Early Signs & Symptoms of Genital Warts

You may be familiar with warts and know that they are growths in the skin and mucous membranes caused by a virus known as Human Papillomavirus (HPV, for short). What you might not know, however, is that several subtypes of HPV exist, and they may cause warts in different regions of the body. [1]

The two main types of warts that have been identified are cutaneous warts and genital warts. Cutaneous warts can be found anywhere in the body and have different shapes and presentations. Genital warts (or ano-genital warts) are generally found in the skin and mucous membranes of the genitals and anus. [2]

We will be taking a closer look at genital warts, focusing more on their early symptoms, in order to become more familiar with what HPV looks like when it first starts.

Causes of Genital Warts

The cause of genital warts has been identified as mainly HPV subtypes 6 and 11. HPV-6 is responsible for 45-90% of all reported cases. [3] Other subtypes of HPV, such as HPV-1 and HPV-2 (which usually cause cutaneous warts), may cause genital warts, but that is quite rare.

Genital warts are considered a sexually-transmitted disease (STD). They are transmitted from person to person through sexual contact and may spread to the anus through sexual contact with an infected person as well, or from the person’s genitals to their own anus (a process known as autoinoculation). [4]

Transmission may not always be sexual, though. Analyses of patients’ fingers and underwear have demonstrated the presence of DNA of HPV, which gives support to this theory. [5]

What does HPV look like when it first starts?

We must first understand the timeline under which HPV has been known to progress. An infection may occur (during a sexual encounter, for example) but the symptoms may not appear until weeks later. [6] This period has been reported to extend to up to 2 years! [7]

[content_container max_width=’500′ align=’center’]Check Out: How long genital wart last if untreated?[/content_container]

Usually, the only symptom that appears as a result of HPV infection is the wart itself. Genital warts usually have a specific form known as condylomata acuminatum. This wart is a soft, pink swelling, that may have a stalk, and maybe a bit elongated and have a texture resembling a cauliflower. [8]

Several warts may appear in the same patient, and if they are close together, they may fuse and form a large mass. Other forms of genital warts may take the shape of small, flat, solitary warts.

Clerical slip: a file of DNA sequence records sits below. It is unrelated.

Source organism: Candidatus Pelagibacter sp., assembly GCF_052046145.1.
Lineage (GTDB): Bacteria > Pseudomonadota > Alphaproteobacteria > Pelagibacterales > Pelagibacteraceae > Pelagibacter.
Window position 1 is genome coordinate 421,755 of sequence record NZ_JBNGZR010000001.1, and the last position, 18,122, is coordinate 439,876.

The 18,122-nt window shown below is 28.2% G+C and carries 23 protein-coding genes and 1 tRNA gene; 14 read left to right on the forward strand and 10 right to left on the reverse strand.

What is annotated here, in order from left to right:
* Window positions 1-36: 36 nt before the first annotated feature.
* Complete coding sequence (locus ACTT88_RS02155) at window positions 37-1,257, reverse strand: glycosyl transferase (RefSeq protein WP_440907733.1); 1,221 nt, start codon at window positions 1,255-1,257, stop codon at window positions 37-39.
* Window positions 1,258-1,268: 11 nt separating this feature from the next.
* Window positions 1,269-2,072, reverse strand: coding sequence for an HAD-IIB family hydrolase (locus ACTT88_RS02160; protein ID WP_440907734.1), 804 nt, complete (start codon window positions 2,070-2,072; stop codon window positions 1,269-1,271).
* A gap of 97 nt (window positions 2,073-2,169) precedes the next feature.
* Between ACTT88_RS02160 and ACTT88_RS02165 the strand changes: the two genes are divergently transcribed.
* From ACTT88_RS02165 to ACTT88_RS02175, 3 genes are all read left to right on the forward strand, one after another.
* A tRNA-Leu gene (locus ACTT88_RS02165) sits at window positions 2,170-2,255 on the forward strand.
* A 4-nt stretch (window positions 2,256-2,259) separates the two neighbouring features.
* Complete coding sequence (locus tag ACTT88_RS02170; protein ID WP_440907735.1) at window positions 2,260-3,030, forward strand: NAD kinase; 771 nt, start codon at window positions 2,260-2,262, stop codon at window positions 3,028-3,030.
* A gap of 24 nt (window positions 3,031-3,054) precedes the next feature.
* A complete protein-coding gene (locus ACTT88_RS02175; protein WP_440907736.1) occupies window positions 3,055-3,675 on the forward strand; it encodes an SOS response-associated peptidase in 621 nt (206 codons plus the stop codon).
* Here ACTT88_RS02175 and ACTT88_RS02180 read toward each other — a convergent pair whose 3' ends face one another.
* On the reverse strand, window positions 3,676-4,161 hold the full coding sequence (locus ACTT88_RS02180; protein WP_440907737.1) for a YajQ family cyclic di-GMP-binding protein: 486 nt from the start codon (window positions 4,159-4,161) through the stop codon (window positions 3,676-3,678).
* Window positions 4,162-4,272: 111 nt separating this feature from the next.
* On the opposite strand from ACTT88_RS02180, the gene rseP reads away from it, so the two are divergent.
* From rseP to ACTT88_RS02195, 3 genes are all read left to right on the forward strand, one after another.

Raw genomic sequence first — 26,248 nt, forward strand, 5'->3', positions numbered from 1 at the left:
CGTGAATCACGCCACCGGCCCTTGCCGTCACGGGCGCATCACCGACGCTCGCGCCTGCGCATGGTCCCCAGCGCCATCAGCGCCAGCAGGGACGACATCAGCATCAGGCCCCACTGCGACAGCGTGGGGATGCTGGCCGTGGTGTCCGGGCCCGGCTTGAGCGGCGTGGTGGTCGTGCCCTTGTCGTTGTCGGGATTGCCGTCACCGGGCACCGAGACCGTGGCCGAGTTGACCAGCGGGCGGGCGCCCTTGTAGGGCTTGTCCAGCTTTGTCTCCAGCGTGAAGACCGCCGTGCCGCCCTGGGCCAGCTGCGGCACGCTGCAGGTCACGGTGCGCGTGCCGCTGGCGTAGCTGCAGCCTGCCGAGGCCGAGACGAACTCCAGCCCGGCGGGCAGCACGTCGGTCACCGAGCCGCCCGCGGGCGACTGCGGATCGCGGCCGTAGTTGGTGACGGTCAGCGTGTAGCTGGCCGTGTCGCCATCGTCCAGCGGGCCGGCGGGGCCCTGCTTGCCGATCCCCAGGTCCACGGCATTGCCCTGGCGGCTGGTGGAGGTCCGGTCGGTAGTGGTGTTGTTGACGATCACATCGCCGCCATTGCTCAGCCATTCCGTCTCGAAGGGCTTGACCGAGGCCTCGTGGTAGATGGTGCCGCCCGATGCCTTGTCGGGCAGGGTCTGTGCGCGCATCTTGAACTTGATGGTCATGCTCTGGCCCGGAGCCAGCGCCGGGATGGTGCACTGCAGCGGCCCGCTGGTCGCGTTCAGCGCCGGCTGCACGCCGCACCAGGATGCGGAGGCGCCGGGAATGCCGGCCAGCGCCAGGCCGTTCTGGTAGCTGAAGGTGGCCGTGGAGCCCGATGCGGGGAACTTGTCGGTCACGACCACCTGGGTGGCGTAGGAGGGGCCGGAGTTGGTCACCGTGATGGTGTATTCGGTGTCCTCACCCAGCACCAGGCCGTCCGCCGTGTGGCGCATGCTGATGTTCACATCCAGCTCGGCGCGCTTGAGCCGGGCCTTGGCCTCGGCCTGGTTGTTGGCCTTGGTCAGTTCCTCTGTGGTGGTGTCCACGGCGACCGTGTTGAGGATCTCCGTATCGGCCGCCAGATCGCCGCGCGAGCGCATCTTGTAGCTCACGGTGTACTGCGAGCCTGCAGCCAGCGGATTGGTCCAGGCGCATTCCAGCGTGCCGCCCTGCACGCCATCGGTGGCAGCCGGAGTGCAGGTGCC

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Aside from the wart itself, there may be some physical discomfort caused by the swelling, and it may become itchy or inflamed, have a bad odor, or discharge fluid. The wart may bleed if it becomes inflamed or gets scratched. [9], [10]

Warts that appear around the opening of the urethra may interfere with the normal flow of urine, causing a disrupted stream or other abnormalities. [11]

There are sites other than the genitals in which genital warts can appear. They can be transmitted to the mouth as a result of oral sex, and the risk of transmission is much higher in persons with compromised immunity, especially due to HIV. [12]

Genital warts can also be transmitted during birth from an infected mother to her baby. These warts can be found in the larynx and may not appear until years later. [13]

Genital warts can also be found in the nose, sinuses, and eyes. [14]

What do genital warts look like in men & women?

Genital Warts on Penis and Vagina

Genital warts usually do not differ in appearance between men and women.[15]

The most common areas of affliction are the frenulum, corona, and glans (tip) of the penis in males, and the posterior fourchette of the vulva in women. These regions correspond to the most likely sites of friction during sexual intercourse.

Genital warts may be aggravated in females during pregnancy.

Sometimes, common warts may be seen on the shaft of the penis in males due to contact with a common wart elsewhere on the body or on a sexual partner.

Is any genital bump or swelling a wart?

Not all swellings or abnormal growths on the genitals are genital warts. Below are some of the most common conditions that affect the genitals and might be confused for genital warts.[16]

Genital Herpes:

Herpes is another viral infection caused by the herpes simplex virus (HSV). It is sexually transmitted, just like HPV.

The typical lesion in herpes is a red, painful, blister or sore, which can sometimes become itchy.

Ingrown Hairs:

Pubic hair can sometimes become ingrown, usually as a result of shaving. This causes a red, tender swelling around the hair follicle.

Pimples:

Just like the pimples, you may get anywhere else, sometimes they can affect the genitals and may be related to menstrual cycles in females.

Skin Tags:

Skin tags are extra pieces of skin that grow on a stalk. They are harmless and usually caused by friction.

Moles:

Moles are symmetrical, well-defined growths that have a consistent coloration. They may give rise to cancer, especially if they start to change in color.

Skin cancers: